The women down the street are popping the champagne for mimosas as they join together for a mothers party to celebrate the first day of school. All of their cute Pinterest-y photos of kids neatly groomed holding chalkboards proclaiming their first day of 1st Grade, 7th Grade, or Senior year have already littered the Facebook feed. The joyful smell of new school supplies and lingering warm weather make these parents feel light as their children march forward into a new year.
That’s not the case for too many of us who are raising the nearly 16% of children with some sort of developmental disability. Whether it be a physical challenge, cognitive delays, or psycho-social difficulties, parents like us have been on edge for weeks before school began. Still trying to recover from the battles of the previous school year, we have already been hard at work trying to assure this new school year will be better than the previous one. Last minute physicals are being conducted as we scramble to submit the reams of paperwork that are required by administration for our child’s health management during the school day. We are working to orchestrate staff meetings to bring new instructors, medical staff, and administrators up to speed on proper protocol for our child while in their care, all the while PRAYING that they will actually follow through with these instructions.
On top of these details a large elephant, incapable of remaining undetected, bears its full weight on our chests — Who will be teaching our child? While every parent is somewhat nervous or apprehensive about this annual transition, it is a disproportionately HUGE issue for those of us with challenged children. We hold our breath, anxious about the unknown, praying that this year’s set of instructors will be a loving, encouraging, understanding group of people who will spur our child on to their full potential. We pray that we won’t have another problem instructor, one who just refused to try and understand our child or adapt their teaching approach, like we had in a previous school year. We pray that there won’t be conflict between ourselves and the school these next 9 months. Yet, we fear that these battles for the sake of our child are inevitable.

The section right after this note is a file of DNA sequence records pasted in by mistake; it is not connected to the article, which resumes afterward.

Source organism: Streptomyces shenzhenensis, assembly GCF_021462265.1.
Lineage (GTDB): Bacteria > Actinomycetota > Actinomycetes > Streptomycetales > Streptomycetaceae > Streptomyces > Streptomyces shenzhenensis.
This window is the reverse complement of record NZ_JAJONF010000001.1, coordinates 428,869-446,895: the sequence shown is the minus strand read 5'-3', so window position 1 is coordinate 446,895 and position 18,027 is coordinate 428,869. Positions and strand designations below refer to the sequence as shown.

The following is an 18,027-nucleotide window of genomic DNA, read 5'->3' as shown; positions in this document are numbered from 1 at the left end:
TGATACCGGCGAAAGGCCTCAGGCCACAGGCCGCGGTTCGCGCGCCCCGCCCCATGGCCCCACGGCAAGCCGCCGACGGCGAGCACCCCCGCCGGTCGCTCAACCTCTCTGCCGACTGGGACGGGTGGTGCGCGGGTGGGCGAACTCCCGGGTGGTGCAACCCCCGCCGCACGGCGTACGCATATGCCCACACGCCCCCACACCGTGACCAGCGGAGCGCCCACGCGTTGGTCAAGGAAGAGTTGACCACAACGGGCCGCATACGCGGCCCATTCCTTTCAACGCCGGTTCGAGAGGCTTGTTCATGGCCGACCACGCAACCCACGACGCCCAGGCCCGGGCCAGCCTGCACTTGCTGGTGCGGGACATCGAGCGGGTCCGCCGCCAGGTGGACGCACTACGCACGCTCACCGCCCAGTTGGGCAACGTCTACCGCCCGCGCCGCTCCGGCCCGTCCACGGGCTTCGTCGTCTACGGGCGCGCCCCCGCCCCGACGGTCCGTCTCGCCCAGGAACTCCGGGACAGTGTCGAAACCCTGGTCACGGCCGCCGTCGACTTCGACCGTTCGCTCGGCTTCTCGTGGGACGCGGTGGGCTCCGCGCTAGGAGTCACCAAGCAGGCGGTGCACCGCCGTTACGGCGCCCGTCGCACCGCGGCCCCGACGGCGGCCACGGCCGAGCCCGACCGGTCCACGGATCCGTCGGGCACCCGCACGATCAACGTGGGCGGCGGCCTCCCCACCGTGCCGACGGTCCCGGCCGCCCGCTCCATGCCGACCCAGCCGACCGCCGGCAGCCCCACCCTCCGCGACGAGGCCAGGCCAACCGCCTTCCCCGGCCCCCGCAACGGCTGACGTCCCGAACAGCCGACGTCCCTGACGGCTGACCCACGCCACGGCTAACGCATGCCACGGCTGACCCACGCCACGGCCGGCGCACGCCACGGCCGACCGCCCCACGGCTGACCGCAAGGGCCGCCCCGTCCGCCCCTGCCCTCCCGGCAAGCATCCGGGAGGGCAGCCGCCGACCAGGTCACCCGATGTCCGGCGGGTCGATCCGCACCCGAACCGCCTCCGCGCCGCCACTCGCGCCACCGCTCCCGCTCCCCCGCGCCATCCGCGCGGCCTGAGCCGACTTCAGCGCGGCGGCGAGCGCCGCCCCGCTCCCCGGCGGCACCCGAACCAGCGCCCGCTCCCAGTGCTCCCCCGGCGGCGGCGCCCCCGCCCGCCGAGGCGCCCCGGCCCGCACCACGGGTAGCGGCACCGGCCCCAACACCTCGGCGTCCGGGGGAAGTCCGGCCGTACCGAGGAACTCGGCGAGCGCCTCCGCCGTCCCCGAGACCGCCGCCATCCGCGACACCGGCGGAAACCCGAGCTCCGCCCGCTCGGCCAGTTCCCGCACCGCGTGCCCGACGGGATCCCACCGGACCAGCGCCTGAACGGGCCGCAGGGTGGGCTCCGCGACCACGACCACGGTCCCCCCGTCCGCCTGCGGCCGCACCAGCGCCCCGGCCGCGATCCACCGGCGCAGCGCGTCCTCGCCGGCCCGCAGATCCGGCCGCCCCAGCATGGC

As one mother I spoke with this week put it,
“I dread the start of school.”
Add to these concerns at school the turmoil that presents itself in our homes, and it isn’t any wonder that a mother should feel this way. The closely-guarded routine has changed. Sleep is off. Mood is swirling. While other parents are rejoicing, “It’s the most wonderful time of the year,” because they have regained their freedom for most of the day, we are held captive by the ugliness of transition that always feels wrong. Life isn’t supposed to be this way, is it?
So while the neighborhood book clubs, coffee klatches, play groups, Bible studies, and shopping sprees resume, we are relegated back to a place of isolation. We are once again subjected to the PTSD trigger of seeing the school phone number appear on our Caller ID. We had our brief opportunities to connect with friends at camp or with family at reunions this summer. Now we are pushed once again to the margins.
Friends, it doesn’t have to stay this way. YES, it is so very hard this time of year. YES, it can take every ounce of energy within us to get our child and their staff adjusted to this new rhythm and routine. Yet, the God who never leaves us nor forsakes us always gives us the gift of one another. We must be deliberate during this time of year to reach out to other parents like ourselves, sharing our struggles. We must not further isolate ourselves by taking the seemingly easier route by hunkering down in our homes, avoiding opportunities to meet with other weary travelers on this bumpy road. This year, let’s commit ourselves to ending our own isolation and multiplying our strength.
“And let us consider how we may spur one another on toward love and good deeds, not giving up meeting together, as some are in the habit of doing, but encouraging one another—and all the more as you see the Day approaching.” (Hebrews 10:24-15, NIV)